They say that a bargaining unit is "a designated group of employees that is bound together to negotiate with the employer. For example, the Chicago Teachers (sic, which is outrageous) Union represents a bargaining unit of educators employed by Chicago Public Schools." The illiteracy of the name is one thing: it should have an apostrophe to be grammatically correct. Another thing is that it doesn't say who binds the group together or under what authority that is done.

In the Janus case, it was accepted that there was a "bargaining unit" and that that bargaining unit had exclusive rights, under a collective bargaining agreement, to negotiate terms of employment for the body of workers at large.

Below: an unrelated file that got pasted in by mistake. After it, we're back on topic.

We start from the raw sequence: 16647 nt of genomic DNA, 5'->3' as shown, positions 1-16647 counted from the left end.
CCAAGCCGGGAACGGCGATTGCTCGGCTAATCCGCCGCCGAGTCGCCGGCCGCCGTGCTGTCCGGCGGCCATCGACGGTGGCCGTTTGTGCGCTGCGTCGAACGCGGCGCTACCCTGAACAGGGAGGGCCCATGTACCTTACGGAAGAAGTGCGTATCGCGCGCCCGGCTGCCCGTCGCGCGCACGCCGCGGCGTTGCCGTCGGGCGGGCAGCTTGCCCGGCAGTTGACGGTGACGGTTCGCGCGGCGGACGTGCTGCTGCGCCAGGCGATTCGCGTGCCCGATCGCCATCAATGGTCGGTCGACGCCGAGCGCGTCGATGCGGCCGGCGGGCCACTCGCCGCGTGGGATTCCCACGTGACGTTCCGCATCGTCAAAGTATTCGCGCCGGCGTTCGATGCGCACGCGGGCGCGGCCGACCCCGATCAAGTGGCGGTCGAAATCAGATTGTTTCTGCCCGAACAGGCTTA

Unions charge members what are called "dues." Think of that as a membership fee. So, the logical position would be that members pay fees and non-members do not. But union matters are they are ideological and rarely logical. In ABOOD v. DETROIT BOARD OF EDUCATION, (1977, US Supreme Court), challenged a statute in Michigan which provided, inter alia "an "agency shop" arrangement, whereby every employee represented by a union, even though not a union member, must pay to the union, as a condition of employment, a service charge equal in amount to union dues. " (per Findlaw.com). A number of teachers issued proceedings seeking a declaration that the law should be struck down on the grounds that " were unwilling or had refused to pay Union dues, that they opposed collective bargaining in the public sector, that the Union was engaged in various political and other ideological activities that appellants did not approve and that were not collective-bargaining activities, and prayed that the agency-shop clause be declared invalid under state law and under the United States Constitution as a deprivation of appellants' freedom of association protected by the First and Fourteenth Amendments." The Ahmood judgment is long but can be summarised, for the narrow point of this article, as saying that the Supreme Court approved the principle that non-members of a union could be required to pay a proportion of the dues payable by members. This was termed "agency fees" to emphasise that it was to relate only to those matters covered by the agreement and no to include, for example, political campaigning.